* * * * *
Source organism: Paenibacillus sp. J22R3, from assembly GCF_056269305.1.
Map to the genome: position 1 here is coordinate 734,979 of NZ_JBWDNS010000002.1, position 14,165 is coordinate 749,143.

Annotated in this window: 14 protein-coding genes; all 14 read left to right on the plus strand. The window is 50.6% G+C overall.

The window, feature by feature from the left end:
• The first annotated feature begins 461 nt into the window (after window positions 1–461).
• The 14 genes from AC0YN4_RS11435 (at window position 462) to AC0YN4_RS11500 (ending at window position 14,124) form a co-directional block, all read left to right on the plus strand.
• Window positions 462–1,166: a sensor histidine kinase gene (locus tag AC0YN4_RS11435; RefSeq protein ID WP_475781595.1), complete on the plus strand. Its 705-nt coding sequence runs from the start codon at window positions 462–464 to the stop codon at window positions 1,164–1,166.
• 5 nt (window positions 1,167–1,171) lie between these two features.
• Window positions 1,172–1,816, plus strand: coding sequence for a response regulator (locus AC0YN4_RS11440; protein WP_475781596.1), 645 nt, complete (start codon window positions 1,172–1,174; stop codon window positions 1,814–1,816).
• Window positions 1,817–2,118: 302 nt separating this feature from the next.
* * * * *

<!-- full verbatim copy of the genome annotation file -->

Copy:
Source organism: Paenibacillus sp. J22R3, from assembly GCF_056269305.1.
Map to the genome: position 1 here is coordinate 734,979 of NZ_JBWDNS010000002.1, position 14,165 is coordinate 749,143.

Annotated in this window: 14 protein-coding genes; all 14 read left to right on the plus strand. The window is 50.6% G+C overall.

The window, feature by feature from the left end:
• The first annotated feature begins 461 nt into the window (after window positions 1–461).
• The 14 genes from AC0YN4_RS11435 (at window position 462) to AC0YN4_RS11500 (ending at window position 14,124) form a co-directional block, all read left to right on the plus strand.
• Window positions 462–1,166: a sensor histidine kinase gene (locus tag AC0YN4_RS11435; RefSeq protein ID WP_475781595.1), complete on the plus strand. Its 705-nt coding sequence runs from the start codon at window positions 462–464 to the stop codon at window positions 1,164–1,166.
• 5 nt (window positions 1,167–1,171) lie between these two features.
• Window positions 1,172–1,816, plus strand: coding sequence for a response regulator (locus AC0YN4_RS11440; protein WP_475781596.1), 645 nt, complete (start codon window positions 1,172–1,174; stop codon window positions 1,814–1,816).
• Window positions 1,817–2,118: 302 nt separating this feature from the next.